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In Their Words is a weekly feature appearing Sundays in the Blade sports section.
Blade sports writer Ron Musselman talked with former University of Toledo basketball standout Steve Mix.
Steve Mix wasn't a very highly recruited basketball player coming out of Rogers High School in 1965.
But University of Toledo coach Bob Nichols liked Mix's work ethic and offered the 6-foot-7, 220-pound center/forward a scholarship.
Mix went on to become a three-time, first-team All-Mid-American Conference pick. He helped lead UT to a MAC championship and a 23-2 record in 1966-67.
In 1969, Mix received the league's first player of the year award. He averaged 22.9 points over three seasons, scoring 1,676 for his career.
Mix, a fifth-round pick of Detroit in 1969, played 13 seasons in the NBA with the Pistons, Philadelphia, Milwaukee and Los Angeles. A defensive specialist, he scored 8,355 career points, averaging 10.6, and played on four teams that reached the NBA Finals. In 1975, Mix was an NBA All-Star. He retired after the 1983 season.
Mix, 57, is in his 18th season as a broadcaster for the 76ers, including the last 11 as a television color analyst.
His daughters, Courtney and Stephanie, played Division I basketball in the Philadelphia area at Villanova and Drexel, respectively.
Youngest son Andrew plays at Muskingum College, a Division III school in New Concord, Ohio.
Mix lives with his oldest son, Darrick, an attorney in Philadelphia, during the NBA season. But Mix and his wife, Maryalice, still make their permanent home in Perrysburg, and he operates the Steve Mix Basketball Academy in Maumee.
"THE ONE THING you learn about Toledo pretty quickly is that it is a great place to grow up. When you take a look at the overall city, it's a great community that has a lot of pride. There's a lot of things you can do, like go to the lake. I think there are an awful lot of friendly people in the Midwest, and I think Toledo shows that. I have some great friends back there. And the whole town lends itself to the family values that I believe in."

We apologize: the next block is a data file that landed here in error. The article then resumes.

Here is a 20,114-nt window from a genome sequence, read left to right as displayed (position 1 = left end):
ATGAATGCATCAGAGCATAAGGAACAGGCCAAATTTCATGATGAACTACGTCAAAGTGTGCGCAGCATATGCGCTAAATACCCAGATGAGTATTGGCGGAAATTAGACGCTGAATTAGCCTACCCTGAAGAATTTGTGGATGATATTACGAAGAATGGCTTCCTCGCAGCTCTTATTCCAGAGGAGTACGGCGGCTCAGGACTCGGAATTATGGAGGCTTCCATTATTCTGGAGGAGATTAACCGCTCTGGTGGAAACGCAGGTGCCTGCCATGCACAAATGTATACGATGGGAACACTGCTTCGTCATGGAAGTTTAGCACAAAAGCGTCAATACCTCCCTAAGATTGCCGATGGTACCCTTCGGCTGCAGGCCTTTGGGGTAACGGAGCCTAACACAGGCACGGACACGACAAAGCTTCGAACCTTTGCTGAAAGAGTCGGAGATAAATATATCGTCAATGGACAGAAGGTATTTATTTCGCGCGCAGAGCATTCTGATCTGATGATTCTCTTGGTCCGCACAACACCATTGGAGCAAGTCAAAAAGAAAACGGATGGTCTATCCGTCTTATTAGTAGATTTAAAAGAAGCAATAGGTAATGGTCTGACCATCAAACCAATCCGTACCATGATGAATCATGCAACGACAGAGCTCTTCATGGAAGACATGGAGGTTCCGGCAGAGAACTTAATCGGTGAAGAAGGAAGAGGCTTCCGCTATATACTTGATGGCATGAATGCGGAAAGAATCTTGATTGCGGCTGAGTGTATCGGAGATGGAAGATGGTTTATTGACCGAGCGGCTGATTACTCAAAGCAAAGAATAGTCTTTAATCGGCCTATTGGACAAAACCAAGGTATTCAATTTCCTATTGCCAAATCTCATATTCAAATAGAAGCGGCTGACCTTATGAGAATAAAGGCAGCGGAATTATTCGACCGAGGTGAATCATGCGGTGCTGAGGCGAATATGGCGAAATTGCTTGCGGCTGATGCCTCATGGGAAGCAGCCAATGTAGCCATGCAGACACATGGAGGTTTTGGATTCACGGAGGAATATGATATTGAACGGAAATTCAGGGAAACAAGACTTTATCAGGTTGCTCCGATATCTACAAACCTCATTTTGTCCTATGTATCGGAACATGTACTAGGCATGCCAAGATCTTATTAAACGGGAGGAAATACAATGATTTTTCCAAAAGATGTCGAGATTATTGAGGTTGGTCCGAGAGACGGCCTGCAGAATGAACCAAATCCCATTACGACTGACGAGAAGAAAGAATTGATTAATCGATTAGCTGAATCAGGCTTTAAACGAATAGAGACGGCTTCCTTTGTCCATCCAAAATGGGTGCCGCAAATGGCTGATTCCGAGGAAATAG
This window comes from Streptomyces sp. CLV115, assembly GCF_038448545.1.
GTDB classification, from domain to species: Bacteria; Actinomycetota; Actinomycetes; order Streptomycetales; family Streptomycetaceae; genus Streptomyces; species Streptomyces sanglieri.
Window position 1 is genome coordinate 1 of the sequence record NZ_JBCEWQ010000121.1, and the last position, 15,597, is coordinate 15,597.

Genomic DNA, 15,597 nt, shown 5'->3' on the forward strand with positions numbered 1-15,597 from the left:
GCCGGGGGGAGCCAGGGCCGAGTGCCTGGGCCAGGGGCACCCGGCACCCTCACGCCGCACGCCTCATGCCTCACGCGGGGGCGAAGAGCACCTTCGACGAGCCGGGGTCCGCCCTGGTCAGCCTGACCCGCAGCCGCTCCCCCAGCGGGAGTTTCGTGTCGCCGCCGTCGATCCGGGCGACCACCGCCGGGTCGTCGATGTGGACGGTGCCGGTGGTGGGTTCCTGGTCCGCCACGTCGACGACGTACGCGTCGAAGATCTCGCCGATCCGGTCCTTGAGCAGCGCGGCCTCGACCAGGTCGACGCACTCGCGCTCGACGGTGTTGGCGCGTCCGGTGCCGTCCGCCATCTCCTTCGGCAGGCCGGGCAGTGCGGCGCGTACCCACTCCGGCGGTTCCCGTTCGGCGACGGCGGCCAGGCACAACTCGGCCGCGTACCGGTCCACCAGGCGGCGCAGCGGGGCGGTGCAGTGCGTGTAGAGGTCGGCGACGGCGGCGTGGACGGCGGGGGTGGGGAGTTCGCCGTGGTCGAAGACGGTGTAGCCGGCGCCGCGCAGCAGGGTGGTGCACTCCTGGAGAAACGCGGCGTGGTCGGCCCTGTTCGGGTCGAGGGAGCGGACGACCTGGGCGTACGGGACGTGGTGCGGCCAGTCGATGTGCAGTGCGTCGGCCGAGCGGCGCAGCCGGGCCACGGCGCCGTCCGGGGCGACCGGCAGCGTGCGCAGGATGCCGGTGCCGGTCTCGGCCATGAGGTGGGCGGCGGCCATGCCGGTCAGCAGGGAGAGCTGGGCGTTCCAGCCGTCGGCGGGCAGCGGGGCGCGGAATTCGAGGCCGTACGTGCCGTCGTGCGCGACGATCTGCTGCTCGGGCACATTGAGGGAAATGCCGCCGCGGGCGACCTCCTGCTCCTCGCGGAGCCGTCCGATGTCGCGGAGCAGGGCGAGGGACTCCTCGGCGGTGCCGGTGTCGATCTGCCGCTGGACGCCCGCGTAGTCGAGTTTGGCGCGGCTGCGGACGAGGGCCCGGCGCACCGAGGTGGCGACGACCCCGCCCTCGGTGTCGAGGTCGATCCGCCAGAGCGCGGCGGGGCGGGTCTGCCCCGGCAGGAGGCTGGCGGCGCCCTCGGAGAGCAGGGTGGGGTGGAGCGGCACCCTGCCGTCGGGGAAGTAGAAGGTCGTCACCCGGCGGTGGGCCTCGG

"WINNING THE MAC championship at Toledo as a sophomore was really cool, as was getting to the NCAA tournament when there were just 32 teams. I was pretty fortunate. I had a great high school coach in Will Collins who helped develop me. I learned a lot from him. I didn't have a lot of college offers. My grades weren't all that great. I had full rides to Memphis and Toledo and a half-ride to Bowling Green. I ended up choosing Toledo because of Bob Nichols. It helped, too, that my brother was already there. Bob was a senior when I was a freshman."
"I WAS CUT FIVE TIMES in my career, including the first time by Detroit. The fact that I believed in myself and was able to get back into the league was one highlight, culminated by making the NBA All-Star Game. I played in the NBA championship four times, including three times with the Sixers. I was 0-4, but that doesn't matter. It was a great experience."
"JULIUS ERVING WAS the best NBA player I ever played with. He was my roommate on the road for six of my nine years in Philadelphia and I got to know him extremely well. Why is he the best? He made everybody better on the court around him. 'Doc' was special."
"I THINK THE PLAYOFFS are going to come down to Miami and Detroit in the East. I am going to take Detroit, because the Pistons are physical. I could be wrong, but I think they can defend Shaq. I should point out, I guess, that the Pistons have to get by the Sixers first in the playoffs. In the West, I see Phoenix and San Antonio. I would love to see Phoenix win it all. If they do, it will be really interesting to see how the rest of the NBA responds to a team pushing it up the floor all the time. I like 115-110 games. I don't like 82-78 games. They're boring."
"MY SCHEDULE WORKS out perfectly. As soon as the NBA season ends, I head back to Toledo. We have roughly 10 weeks of camp from June to August. I am there every single day. And we have all of our grade school, junior high and high school kids, somewhere between 250 to 280 teams, playing there from June until October. The thing I am most proud of is that 60 to 65 kids who have gone through that place over the years have gone on to play college basketball. I think that says a lot about the facility, the coaches, and the people who run it."
Contact Ron Musselman at: email@example.com